DOROTHY AND JAMES GO TO THE Pacific Northwest
Dorothy and James engage with potential partners and conduct field research in Seattle, WA and Vancouver Island, British Columbia.
As we have mentioned in previous entries, The Market Project desires to work toward holistic wellness for everyone that has undergone complex trauma. Complex trauma and cycles of oppression aren’t simply a result of human trafficking or war, but can also be a result of pervasive economic and cultural disadvantages. The aboriginal Canadian population on Vancouver Island, British Columbia, Canada will most likely be the target population for The Market Project’s second pilot program.
Resulting from decades of oppressive colonial mismanagement and discrimination, First Nations people in Canada have some of the highest rates of poverty, substance abuse, suicide, and violence against females. This part of Canada additionally used to be home to numerous sawmills, fishers, and other industries that thrived from abundant natural resources. As time has gone on, however, much of that production has moved overseas and left native communities without a regular source of economic wellbeing. As these communities have struggled in a globalized environment, youth with little hope for life after high school turn to drugs, crime, or even suicide. We are looking to change that.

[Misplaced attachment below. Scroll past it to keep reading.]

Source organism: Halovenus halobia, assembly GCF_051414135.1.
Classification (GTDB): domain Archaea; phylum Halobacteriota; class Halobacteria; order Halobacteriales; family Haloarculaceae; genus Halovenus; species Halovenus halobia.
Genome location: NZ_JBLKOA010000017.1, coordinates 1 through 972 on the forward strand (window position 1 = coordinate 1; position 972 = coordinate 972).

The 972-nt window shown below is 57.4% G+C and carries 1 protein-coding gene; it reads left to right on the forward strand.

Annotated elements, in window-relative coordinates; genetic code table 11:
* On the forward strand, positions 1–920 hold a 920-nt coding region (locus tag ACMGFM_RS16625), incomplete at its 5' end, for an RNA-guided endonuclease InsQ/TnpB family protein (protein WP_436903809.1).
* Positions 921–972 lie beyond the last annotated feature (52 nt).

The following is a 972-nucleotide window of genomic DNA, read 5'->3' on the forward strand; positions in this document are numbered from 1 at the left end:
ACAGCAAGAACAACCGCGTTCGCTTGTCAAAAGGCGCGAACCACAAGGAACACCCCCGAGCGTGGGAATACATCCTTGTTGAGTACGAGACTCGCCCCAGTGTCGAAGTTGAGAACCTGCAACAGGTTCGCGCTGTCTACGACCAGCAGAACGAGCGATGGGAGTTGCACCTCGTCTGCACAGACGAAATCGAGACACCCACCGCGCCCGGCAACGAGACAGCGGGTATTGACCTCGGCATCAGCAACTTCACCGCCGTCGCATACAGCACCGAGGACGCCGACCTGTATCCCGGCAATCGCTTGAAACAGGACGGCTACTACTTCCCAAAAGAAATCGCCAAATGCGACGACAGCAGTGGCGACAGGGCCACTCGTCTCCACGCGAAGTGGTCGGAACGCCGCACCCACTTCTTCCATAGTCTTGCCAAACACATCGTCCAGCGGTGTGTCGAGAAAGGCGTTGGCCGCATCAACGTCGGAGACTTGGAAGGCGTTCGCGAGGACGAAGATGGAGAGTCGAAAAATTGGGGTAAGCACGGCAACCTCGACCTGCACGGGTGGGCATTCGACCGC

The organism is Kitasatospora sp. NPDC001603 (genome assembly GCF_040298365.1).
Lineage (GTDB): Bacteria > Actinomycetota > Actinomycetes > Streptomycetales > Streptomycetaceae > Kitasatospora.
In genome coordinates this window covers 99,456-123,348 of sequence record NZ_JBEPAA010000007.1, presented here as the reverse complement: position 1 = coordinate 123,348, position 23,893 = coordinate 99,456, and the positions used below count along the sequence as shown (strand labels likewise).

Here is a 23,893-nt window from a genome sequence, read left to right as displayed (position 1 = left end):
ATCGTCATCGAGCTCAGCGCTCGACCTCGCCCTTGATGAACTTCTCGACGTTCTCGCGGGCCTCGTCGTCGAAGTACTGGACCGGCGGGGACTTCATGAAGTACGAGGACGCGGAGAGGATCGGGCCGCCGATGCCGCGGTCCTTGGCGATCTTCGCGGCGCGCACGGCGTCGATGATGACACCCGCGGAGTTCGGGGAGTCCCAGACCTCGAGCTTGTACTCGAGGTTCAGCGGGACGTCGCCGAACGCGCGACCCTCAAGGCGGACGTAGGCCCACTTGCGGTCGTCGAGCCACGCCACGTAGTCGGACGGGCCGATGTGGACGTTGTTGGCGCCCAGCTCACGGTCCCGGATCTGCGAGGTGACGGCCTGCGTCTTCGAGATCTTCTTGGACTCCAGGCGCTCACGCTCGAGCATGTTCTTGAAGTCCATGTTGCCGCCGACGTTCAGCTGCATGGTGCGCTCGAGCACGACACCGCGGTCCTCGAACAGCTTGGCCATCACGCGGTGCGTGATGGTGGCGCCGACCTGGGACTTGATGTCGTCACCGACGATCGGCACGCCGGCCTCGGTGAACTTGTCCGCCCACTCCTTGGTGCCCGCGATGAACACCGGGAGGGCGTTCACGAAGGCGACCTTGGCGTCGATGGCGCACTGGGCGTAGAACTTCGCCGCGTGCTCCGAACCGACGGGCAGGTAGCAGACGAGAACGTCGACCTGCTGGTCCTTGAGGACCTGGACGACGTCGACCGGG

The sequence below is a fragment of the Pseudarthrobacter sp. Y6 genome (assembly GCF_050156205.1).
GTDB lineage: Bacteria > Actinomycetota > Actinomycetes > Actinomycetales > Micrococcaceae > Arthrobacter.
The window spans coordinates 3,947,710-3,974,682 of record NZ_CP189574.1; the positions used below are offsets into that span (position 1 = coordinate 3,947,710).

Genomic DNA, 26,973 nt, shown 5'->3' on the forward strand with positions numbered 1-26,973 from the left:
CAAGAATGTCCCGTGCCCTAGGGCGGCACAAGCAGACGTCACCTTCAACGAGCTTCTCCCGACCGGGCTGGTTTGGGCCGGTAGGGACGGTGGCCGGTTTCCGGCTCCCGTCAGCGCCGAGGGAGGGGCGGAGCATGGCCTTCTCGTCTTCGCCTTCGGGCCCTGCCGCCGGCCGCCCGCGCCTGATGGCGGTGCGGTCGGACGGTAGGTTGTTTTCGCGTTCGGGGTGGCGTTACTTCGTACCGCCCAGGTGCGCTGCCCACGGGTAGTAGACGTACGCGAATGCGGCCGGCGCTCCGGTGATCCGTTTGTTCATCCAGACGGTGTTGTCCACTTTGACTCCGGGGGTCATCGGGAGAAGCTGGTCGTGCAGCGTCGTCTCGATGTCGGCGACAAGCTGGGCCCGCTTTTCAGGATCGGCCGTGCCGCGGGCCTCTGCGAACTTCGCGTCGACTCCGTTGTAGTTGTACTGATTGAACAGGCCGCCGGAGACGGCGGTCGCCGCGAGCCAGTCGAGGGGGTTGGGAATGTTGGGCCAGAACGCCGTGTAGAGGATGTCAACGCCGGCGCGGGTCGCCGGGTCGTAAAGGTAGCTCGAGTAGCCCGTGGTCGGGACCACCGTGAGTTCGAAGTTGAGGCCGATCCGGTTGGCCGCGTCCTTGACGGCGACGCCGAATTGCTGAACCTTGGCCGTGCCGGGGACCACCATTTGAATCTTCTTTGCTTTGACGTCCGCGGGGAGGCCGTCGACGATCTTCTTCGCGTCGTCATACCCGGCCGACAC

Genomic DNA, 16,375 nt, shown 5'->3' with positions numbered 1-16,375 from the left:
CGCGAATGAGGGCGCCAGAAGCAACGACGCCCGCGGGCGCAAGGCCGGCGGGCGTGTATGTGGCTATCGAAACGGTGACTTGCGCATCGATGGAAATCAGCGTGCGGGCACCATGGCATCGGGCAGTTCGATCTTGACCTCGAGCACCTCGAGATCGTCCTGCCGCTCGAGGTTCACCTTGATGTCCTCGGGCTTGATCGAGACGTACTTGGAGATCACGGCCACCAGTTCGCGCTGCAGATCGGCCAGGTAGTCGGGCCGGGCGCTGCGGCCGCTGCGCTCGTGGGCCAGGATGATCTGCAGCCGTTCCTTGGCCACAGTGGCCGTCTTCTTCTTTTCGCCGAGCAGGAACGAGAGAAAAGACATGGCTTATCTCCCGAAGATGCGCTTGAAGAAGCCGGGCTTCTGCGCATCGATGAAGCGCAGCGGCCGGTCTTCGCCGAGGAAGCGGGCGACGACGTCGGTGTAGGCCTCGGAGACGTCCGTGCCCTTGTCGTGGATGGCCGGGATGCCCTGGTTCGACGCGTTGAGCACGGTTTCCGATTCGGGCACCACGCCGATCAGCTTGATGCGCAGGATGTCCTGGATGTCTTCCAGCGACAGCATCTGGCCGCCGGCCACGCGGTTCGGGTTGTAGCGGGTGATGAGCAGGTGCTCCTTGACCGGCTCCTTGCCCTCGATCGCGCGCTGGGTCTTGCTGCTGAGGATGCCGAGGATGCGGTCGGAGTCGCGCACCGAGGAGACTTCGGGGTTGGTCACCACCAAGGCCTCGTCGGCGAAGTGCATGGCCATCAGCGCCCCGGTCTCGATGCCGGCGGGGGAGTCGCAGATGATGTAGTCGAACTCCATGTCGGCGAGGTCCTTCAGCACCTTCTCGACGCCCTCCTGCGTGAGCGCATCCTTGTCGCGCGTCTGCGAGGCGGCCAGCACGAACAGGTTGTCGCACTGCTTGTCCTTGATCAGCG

Dorothy and James’ trip to the Pacific Northwest was focused on doing field assessment work as in previous trips to Myanmar and Uganda. In Seattle, Dorothy and James met up with three therapists who have a similar passion for helping vulnerable communities in the PNW. One of the therapists runs the Northwest Family Life Center in Seattle. Two of her students, recent graduates from the Seattle School of Psychology and Theology, accompanied them to Vancouver Island. The graduates were able to offer unique insight into the trauma healing process as both were of native ancestry. The several hour journey from Seattle to Vancouver Island was spent in dialogue with the women. Dorothy and James cherished the time spent traveling for it revealed special insight into regional challenges and those specific communities.
Once in Vancouver Island, Dorothy and James spoke with the Tribal Council as to how specifically The Market Project can best serve the native communities. With their guidance and advice, we determined to start a supply chain business similar to the one in Uganda. We will focus on employing recent high school graduates, working with the local school systems to identify students who have participated in the school’s woodworking skills program. We will be able to offer a sustainable employment and economic independence and offer hope that there are positive ways to earn money after graduation. In addition to providing basic work opportunities, we will partner with Esperanza Ministries, a care organization located in Vancouver Island. For over 70 years, Esperanza has been providing community building services as well as care and shelter for women who have been victims of abuse or crime.
We are looking forward to launching our Vancouver Island program sometime in 2016.
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